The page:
Hello, I am new to this technology, could someone explain me what are the impacts of a bad time synchronisation, and give me some examples?

Thank you in advance.

example would be… ’ you set your alarmclock (node) to wake up at 0700… but the clock itself is off 53 minutes ’
how do you set ( synchronize) your clock … remote .

and the impact of this bad time synchronisation would be that you’re too late for your appointment. :wink:

your welcome

1 Like

For future reference, see the LoRaWAN Application Layer Clock Synchronization Specification v1.0.0:

This document proposes an application layer messaging package running over LoRaWAN to synchronize the real-time clock of an end-device to the network’s GPS clock with second accuracy.


An end-device using LoRaWAN 1.1 or above SHOULD use DeviceTimeReq MAC command instead of this package. […] End-devices with an accurate external clock source (e.g.: GPS) SHOULD use that clock source instead.

(With contributions from @johan, it seems.)

It took some time to get the actual time on the node via LoRaWAN.

Well, meanwhile we did it. Precision is still to be proved by some serious measurements with digital oscilloscope and precise time base. Nevertheless first trials seem to show that we get beyond +/- 1 second precision, and that was the goal.

Meanwhile, probably everyone who joined the TTN conference 2019 knows the use case for this :wink:

Note: There is a patent filed for the used algorithm. Not to draw money from this, but to prevent that others do. So feel free to check and test the source code. Pull requests as well as criticism are highly welcome.


funny to read my old comments, when I didn’t see a use case for timesync over LoRaWAN :wink:




Wall clock time syncing a LoRaWAN node in TTN v2 stack - it’s doable. First tests show, we are already close to the goal of around 50ms precision.IMG_20190319_232926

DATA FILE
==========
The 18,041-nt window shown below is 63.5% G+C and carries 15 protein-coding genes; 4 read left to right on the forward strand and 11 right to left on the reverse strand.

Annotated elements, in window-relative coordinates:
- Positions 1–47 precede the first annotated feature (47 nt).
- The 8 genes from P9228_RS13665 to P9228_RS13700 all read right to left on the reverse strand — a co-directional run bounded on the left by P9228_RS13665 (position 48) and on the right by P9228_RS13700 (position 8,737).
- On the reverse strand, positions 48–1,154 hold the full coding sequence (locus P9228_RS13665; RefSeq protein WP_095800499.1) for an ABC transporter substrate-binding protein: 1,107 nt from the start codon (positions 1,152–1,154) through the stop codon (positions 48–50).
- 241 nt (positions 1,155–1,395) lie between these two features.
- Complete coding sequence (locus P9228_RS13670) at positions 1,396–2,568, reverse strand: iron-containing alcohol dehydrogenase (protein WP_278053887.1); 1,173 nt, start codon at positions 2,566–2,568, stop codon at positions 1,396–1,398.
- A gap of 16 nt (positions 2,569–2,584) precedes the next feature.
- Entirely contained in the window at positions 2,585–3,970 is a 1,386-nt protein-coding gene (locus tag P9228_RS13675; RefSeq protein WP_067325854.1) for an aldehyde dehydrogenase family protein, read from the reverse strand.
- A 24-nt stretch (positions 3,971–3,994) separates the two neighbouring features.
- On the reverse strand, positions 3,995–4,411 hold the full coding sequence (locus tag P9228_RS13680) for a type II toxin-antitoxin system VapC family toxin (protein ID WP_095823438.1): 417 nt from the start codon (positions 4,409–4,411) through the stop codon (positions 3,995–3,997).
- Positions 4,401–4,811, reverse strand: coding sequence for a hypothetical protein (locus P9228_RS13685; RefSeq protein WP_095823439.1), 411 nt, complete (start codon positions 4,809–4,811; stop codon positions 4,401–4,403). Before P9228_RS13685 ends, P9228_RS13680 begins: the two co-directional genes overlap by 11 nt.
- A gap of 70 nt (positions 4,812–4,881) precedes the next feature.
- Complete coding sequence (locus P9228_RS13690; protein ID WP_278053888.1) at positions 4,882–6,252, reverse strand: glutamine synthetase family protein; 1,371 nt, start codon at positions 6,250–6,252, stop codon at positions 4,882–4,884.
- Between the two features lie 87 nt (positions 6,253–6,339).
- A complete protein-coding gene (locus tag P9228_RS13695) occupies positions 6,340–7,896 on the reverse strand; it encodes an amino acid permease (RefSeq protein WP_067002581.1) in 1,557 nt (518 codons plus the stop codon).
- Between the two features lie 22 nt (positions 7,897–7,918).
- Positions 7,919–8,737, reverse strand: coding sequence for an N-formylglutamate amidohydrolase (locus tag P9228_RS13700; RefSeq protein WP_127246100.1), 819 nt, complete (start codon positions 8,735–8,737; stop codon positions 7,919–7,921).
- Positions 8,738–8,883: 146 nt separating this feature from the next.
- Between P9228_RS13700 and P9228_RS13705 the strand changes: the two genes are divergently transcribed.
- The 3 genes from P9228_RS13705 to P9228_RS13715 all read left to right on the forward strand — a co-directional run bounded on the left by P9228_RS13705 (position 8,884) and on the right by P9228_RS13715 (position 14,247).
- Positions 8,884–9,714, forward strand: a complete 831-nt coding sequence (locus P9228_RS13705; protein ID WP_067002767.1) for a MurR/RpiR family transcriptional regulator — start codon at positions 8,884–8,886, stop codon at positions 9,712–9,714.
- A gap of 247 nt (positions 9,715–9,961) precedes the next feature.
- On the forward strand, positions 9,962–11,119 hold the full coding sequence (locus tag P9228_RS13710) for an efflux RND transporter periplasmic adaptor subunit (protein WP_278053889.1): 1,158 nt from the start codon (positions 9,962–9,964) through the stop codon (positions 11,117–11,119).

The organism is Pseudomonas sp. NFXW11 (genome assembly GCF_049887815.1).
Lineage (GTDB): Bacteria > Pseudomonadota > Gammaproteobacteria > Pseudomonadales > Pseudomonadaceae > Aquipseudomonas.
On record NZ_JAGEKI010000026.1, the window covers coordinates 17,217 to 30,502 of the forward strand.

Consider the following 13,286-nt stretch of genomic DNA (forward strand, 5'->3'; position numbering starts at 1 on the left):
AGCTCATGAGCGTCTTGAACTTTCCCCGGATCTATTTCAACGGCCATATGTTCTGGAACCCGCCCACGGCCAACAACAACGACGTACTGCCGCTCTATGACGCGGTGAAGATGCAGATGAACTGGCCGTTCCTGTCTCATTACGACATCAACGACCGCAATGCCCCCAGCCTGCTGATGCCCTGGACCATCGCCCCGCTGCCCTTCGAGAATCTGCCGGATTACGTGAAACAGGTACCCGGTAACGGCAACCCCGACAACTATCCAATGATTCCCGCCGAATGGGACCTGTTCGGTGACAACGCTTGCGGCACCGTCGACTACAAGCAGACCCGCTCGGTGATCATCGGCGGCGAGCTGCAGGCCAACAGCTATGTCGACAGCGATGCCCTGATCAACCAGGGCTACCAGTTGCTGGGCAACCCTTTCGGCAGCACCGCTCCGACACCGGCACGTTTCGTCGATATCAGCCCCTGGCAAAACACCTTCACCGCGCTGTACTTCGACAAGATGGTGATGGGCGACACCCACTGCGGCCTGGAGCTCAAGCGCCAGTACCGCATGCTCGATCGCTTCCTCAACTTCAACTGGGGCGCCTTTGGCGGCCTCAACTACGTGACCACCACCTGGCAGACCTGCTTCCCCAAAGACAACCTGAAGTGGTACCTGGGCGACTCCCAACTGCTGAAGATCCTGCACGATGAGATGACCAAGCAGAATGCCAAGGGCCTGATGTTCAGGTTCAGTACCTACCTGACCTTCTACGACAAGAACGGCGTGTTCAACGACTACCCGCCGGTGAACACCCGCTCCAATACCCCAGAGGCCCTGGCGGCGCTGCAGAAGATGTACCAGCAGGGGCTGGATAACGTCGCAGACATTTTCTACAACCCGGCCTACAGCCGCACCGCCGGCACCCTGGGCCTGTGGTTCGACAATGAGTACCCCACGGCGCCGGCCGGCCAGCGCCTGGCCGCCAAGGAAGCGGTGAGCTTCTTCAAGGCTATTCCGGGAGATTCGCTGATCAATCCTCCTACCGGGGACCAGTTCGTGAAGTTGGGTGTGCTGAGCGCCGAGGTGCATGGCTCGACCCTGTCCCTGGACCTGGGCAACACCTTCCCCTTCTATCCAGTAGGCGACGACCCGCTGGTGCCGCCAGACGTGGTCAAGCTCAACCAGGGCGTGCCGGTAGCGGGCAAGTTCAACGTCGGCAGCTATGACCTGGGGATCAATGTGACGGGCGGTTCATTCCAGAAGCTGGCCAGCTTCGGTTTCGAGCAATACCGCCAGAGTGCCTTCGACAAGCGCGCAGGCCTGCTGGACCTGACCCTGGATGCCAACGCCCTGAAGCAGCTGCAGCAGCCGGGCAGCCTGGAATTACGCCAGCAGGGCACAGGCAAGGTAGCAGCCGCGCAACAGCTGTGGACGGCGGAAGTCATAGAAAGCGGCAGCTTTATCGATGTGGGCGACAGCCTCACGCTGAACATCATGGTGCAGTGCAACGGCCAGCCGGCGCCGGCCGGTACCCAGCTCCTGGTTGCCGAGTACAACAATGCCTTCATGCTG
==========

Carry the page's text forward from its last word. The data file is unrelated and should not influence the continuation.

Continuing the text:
DeviceTimeReq is quite accurate. 5 ms without subtracting time to print to serial.

[2019-03-21 07:20:02.186] at+gpstime
[2019-03-21 07:20:06.035] 1237206024030
[2019-03-21 07:20:06.035]
[2019-03-21 07:20:06.035] OK


1 Like

NOTE: this post was relocated to a different thread than it was actually posted in. It does not entirely make sense here, in the way that it did in its original context of the preceding post it was directly responding to:

If you manage to get a downlink sent in reply through to the node, then you know that the overall (vs gateway) time listed is consistent across nodes within around half a second.

There could be more of a difference (ie, due to backhaul network latency) but if there were, then downlinks wouldn’t work. Even typically RX2 downlinks, as the network servers tend to hold packets until shortly before their send time out of an assumption that gateways are still running original packet forwarders unable to accept a queue of packets to send in the future.

1 Like